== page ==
Chuck Barris BS ’53, HD ’01 passed away from natural causes at age 87 on March 21 after a long career in entertainment that ranged from television producer, game show host, author and possibly even CIA assassin. But to Drexel Dragons who attended the Drexel Institute of Technology during the early 1950s, he was known as, among other things, “Sloppy Chuck Barris.”

While features editor and writer of the self-described “dirty” and humorous gossip column “Let’s Face It” at The Triangle student newspaper, Barris filed story after story with that eye-popping byline. The business administration student authored columns with headlines like “Barris Taps Immortality With Egg In [President] Creese’s Lap” and “Barris Humor Irks Dean in Registration Fiasco.”

Sometimes his material was even more provocative: In a 1952 article titled “Sweetest Sixteen Co-eds Picked by Ugliest Man,” Barris did exactly what the headline announced, concluding, “As far as I’m concerned, the girls will pass in a pinch (and I’d enjoy passing all of them). However, keep in mind the immortal words of the old varmint A.J. Drexel, who said … ‘Ya can’t make omelets outa hardboiled eggs, Daddio.’” One year later, Barris was back at it again with “Drexel’s Prettiest — Ugh — Coeds” in which he wrote, “Perhaps [Drexel President James] Creese was right when he said, ‘Drexel co-eds are the elixir of life. When I see them, my soul begins to throb and glow. The music of a thousand muted violins whisper in my ear, and I am transformed to the make-believe world of magic. On the other hand — Penn co-eds make me burp.’”

As a college journalist, Barris inserted himself into stories — and headlines — two decades before Hunter S. Thompson invented gonzo journalism to do the same. He wrote satiric, tongue-in-cheek articles about seemingly everyone on campus (including himself) about four decades before the seeds of The Onion began to grow. He’d later employ that same wit and creativity in the media industry when he created the pre- reality-TV shows “The Dating Game” and “The Newlywed Game” in the 1960s and when he later hosted “The Gong Show” in the ’70s (just a few of many, many shows his name was attached to). Later, he created the first-run syndication, now a multibillion-dollar business, when he bought back his show “The Parent Game” from NBC in 1972 and sold it to local stations all over the country.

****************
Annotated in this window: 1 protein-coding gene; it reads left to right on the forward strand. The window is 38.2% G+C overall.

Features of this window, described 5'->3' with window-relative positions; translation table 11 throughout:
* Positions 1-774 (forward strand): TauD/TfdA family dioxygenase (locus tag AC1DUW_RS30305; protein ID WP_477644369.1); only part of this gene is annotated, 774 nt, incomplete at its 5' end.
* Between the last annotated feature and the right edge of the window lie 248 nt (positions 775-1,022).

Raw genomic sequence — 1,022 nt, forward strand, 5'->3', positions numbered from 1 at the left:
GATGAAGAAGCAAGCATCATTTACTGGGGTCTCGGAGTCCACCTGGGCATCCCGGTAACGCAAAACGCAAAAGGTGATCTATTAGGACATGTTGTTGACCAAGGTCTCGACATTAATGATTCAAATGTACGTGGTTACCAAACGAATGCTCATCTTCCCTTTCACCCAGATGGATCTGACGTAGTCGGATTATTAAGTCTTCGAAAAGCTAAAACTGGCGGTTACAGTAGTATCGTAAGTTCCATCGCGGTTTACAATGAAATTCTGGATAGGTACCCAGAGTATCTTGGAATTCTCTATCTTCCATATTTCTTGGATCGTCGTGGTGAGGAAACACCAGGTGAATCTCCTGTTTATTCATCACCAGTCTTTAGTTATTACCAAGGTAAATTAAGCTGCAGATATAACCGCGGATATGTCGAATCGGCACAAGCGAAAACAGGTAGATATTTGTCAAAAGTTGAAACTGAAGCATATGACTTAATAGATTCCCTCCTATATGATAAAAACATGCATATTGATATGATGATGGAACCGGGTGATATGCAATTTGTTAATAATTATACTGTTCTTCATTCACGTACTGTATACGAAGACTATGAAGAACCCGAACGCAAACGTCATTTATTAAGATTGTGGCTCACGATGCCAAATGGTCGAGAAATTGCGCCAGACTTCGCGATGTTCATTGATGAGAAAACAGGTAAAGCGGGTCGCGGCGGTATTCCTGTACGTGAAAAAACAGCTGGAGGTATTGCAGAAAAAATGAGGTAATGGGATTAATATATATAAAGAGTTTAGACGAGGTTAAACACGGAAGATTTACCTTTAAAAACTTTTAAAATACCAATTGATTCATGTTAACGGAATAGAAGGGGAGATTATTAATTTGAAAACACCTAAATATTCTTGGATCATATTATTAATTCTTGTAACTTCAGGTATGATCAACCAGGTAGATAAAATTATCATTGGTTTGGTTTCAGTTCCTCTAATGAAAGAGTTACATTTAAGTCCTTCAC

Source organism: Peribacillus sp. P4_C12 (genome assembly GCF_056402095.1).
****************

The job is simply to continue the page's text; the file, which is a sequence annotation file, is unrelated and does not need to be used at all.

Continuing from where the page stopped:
Thirty years after publishing his last Triangle byline, Barris’ writing was just as bold and attention grabbing when he famously (or infamously) claimed that he worked as a CIA hitman in his 1984 autobiography “Confessions of a Dangerous Mind.” Barris also wrote a sequel to his first autobiography and three other novels, but it was “Confessions of a Dangerous Mind” that earned him the most notoriety — and introduced him to a new generation in 2002 when George Clooney directed the movie version with Sam Rockwell playing Barris. Renewed interest in the outrageous claims forced the CIA to release a public statement denying that he ever worked for the spy agency. By the time the movie came out, it had been 50 years since he graduated from Drexel, but the Philly-born Barris never forgot where he came from.

Drexel awarded him an honorary degree in 2001, and he frequently returned to campus to speak. “I had a really good time at Drexel; I really did,” he told Paula Marantz Cohen, dean of the Pennoni Honors College and distinguished professor of English, when he returned to campus to appear on “The Drexel InterView” in 2008. “I’ve never seen the school the way it is. It’s just miraculous and I’m so proud of Drexel. Little Drexel! It used to be just this building.”

The late Chuck Barris made a name for himself in the television industry as the “King of Schlock” and the “Baron of Bad Taste.” To those who read his bawdy, satiric Triangle articles in the early 1950s, his legendary career probably came as no surprise.